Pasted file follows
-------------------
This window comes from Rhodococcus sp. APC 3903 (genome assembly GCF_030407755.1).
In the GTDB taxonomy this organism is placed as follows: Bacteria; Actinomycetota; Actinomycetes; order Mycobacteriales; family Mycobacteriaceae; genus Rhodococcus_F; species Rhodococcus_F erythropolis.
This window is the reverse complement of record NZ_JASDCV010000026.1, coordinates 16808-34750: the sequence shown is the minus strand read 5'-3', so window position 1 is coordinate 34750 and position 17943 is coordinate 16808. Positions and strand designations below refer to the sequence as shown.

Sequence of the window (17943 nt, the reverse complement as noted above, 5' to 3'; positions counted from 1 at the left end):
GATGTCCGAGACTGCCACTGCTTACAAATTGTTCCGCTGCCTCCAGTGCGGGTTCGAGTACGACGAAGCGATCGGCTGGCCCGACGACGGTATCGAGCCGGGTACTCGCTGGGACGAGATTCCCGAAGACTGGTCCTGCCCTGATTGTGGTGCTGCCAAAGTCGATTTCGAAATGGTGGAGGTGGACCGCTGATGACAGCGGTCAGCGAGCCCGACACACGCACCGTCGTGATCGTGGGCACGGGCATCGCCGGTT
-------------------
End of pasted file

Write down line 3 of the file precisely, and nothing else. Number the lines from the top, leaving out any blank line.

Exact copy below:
This window is the reverse complement of record NZ_JASDCV010000026.1, coordinates 16808-34750: the sequence shown is the minus strand read 5'-3', so window position 1 is coordinate 34750 and position 17943 is coordinate 16808. Positions and strand designations below refer to the sequence as shown.